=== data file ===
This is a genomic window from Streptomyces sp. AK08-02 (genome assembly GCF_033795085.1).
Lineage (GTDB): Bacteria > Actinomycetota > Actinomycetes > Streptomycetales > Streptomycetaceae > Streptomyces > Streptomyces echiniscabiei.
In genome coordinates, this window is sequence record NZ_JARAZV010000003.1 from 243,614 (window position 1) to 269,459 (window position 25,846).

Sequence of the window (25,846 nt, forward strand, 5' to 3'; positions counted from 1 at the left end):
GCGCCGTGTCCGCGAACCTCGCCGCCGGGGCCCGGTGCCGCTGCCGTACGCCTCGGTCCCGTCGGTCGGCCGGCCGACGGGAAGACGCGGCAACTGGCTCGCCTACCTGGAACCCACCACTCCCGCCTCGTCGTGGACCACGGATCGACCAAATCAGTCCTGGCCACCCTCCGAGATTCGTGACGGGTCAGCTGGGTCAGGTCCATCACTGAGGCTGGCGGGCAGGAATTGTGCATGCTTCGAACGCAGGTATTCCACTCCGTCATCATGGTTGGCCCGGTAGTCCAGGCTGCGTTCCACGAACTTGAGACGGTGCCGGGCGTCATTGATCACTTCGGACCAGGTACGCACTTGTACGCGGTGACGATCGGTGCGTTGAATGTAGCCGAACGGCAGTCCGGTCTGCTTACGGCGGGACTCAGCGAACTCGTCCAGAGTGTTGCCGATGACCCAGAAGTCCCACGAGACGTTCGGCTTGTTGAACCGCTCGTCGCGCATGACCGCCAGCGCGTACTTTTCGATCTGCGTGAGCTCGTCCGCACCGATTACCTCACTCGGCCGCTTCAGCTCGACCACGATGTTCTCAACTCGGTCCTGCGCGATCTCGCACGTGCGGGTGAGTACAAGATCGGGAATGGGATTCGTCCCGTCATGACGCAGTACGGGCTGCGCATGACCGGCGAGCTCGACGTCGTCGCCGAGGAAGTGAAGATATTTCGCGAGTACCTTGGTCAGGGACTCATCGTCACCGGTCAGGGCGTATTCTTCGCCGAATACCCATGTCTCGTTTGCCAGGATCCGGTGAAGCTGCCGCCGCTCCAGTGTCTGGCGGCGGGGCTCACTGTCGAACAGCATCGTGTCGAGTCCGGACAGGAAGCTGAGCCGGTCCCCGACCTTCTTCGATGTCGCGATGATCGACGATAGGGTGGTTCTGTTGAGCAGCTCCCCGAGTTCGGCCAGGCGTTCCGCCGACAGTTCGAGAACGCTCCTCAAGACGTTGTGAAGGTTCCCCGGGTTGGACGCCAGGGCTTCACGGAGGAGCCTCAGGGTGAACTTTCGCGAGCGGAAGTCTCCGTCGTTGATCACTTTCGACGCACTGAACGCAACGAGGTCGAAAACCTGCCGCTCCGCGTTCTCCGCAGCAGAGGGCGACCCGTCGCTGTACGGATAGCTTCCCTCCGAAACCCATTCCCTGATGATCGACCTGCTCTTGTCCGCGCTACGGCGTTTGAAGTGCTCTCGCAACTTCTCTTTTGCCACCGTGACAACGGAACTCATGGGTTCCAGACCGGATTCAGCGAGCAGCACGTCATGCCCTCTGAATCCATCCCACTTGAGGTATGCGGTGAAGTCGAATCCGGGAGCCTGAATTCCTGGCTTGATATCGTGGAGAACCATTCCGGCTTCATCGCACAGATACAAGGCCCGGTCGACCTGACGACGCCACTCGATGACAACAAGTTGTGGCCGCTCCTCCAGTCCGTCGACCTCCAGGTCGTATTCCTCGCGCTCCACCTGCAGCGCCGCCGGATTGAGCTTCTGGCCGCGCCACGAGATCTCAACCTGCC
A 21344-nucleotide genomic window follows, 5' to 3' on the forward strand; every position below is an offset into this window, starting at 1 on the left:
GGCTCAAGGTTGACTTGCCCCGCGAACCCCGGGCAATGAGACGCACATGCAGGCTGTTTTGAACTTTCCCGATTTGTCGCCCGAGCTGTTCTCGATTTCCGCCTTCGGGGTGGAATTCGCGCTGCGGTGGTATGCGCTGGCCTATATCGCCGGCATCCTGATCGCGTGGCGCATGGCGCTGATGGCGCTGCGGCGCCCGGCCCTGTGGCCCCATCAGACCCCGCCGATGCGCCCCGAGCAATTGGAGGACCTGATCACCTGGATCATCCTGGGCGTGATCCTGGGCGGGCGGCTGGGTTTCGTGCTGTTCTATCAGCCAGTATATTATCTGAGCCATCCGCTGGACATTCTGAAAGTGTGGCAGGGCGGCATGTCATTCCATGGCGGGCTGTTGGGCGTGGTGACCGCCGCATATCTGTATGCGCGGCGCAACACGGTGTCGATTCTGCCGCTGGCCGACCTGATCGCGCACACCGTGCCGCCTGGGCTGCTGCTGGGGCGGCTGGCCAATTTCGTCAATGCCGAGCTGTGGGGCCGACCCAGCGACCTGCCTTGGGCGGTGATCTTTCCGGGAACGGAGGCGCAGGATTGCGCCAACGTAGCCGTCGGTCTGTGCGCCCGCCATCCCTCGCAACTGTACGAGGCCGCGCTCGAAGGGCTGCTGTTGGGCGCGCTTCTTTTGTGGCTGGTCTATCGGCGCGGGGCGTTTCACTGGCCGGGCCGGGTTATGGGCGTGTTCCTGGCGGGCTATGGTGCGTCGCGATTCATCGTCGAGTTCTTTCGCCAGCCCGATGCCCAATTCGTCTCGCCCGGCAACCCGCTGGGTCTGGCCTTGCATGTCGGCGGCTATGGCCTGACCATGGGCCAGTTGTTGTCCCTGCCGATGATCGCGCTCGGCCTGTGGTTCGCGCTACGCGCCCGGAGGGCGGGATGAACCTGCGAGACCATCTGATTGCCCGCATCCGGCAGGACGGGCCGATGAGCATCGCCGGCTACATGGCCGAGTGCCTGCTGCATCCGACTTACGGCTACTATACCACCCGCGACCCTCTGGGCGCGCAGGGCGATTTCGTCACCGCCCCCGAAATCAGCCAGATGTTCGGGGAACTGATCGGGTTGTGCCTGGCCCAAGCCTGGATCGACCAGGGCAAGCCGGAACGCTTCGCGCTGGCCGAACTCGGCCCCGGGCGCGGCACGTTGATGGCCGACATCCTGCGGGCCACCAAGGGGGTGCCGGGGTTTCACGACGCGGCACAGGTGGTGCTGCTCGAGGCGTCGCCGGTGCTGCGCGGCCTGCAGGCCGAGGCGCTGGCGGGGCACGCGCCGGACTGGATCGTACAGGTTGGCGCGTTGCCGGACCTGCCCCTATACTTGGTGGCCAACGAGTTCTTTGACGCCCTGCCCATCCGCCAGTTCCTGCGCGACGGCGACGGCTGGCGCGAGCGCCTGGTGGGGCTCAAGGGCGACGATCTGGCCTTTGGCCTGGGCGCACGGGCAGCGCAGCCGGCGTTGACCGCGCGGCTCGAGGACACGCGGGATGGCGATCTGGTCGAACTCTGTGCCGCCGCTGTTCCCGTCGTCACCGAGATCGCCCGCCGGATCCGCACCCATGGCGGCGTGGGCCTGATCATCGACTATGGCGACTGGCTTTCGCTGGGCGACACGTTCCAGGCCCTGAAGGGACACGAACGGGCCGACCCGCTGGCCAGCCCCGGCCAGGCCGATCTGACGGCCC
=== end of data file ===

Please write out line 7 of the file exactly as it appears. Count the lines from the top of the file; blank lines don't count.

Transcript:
GGCTCAAGGTTGACTTGCCCCGCGAACCCCGGGCAATGAGACGCACATGCAGGCTGTTTTGAACTTTCCCGATTTGTCGCCCGAGCTGTTCTCGATTTCCGCCTTCGGGGTGGAATTCGCGCTGCGGTGGTATGCGCTGGCCTATATCGCCGGCATCCTGATCGCGTGGCGCATGGCGCTGATGGCGCTGCGGCGCCCGGCCCTGTGGCCCCATCAGACCCCGCCGATGCGCCCCGAGCAATTGGAGGACCTGATCACCTGGATCATCCTGGGCGTGATCCTGGGCGGGCGGCTGGGTTTCGTGCTGTTCTATCAGCCAGTATATTATCTGAGCCATCCGCTGGACATTCTGAAAGTGTGGCAGGGCGGCATGTCATTCCATGGCGGGCTGTTGGGCGTGGTGACCGCCGCATATCTGTATGCGCGGCGCAACACGGTGTCGATTCTGCCGCTGGCCGACCTGATCGCGCACACCGTGCCGCCTGGGCTGCTGCTGGGGCGGCTGGCCAATTTCGTCAATGCCGAGCTGTGGGGCCGACCCAGCGACCTGCCTTGGGCGGTGATCTTTCCGGGAACGGAGGCGCAGGATTGCGCCAACGTAGCCGTCGGTCTGTGCGCCCGCCATCCCTCGCAACTGTACGAGGCCGCGCTCGAAGGGCTGCTGTTGGGCGCGCTTCTTTTGTGGCTGGTCTATCGGCGCGGGGCGTTTCACTGGCCGGGCCGGGTTATGGGCGTGTTCCTGGCGGGCTATGGTGCGTCGCGATTCATCGTCGAGTTCTTTCGCCAGCCCGATGCCCAATTCGTCTCGCCCGGCAACCCGCTGGGTCTGGCCTTGCATGTCGGCGGCTATGGCCTGACCATGGGCCAGTTGTTGTCCCTGCCGATGATCGCGCTCGGCCTGTGGTTCGCGCTACGCGCCCGGAGGGCGGGATGAACCTGCGAGACCATCTGATTGCCCGCATCCGGCAGGACGGGCCGATGAGCATCGCCGGCTACATGGCCGAGTGCCTGCTGCATCCGACTTACGGCTACTATACCACCCGCGACCCTCTGGGCGCGCAGGGCGATTTCGTCACCGCCCCCGAAATCAGCCAGATGTTCGGGGAACTGATCGGGTTGTGCCTGGCCCAAGCCTGGATCGACCAGGGCAAGCCGGAACGCTTCGCGCTGGCCGAACTCGGCCCCGGGCGCGGCACGTTGATGGCCGACATCCTGCGGGCCACCAAGGGGGTGCCGGGGTTTCACGACGCGGCACAGGTGGTGCTGCTCGAGGCGTCGCCGGTGCTGCGCGGCCTGCAGGCCGAGGCGCTGGCGGGGCACGCGCCGGACTGGATCGTACAGGTTGGCGCGTTGCCGGACCTGCCCCTATACTTGGTGGCCAACGAGTTCTTTGACGCCCTGCCCATCCGCCAGTTCCTGCGCGACGGCGACGGCTGGCGCGAGCGCCTGGTGGGGCTCAAGGGCGACGATCTGGCCTTTGGCCTGGGCGCACGGGCAGCGCAGCCGGCGTTGACCGCGCGGCTCGAGGACACGCGGGATGGCGATCTGGTCGAACTCTGTGCCGCCGCTGTTCCCGTCGTCACCGAGATCGCCCGCCGGATCCGCACCCATGGCGGCGTGGGCCTGATCATCGACTATGGCGACTGGCTTTCGCTGGGCGACACGTTCCAGGCCCTGAAGGGACACGAACGGGCCGACCCGCTGGCCAGCCCCGGCCAGGCCGATCTGACGGCCC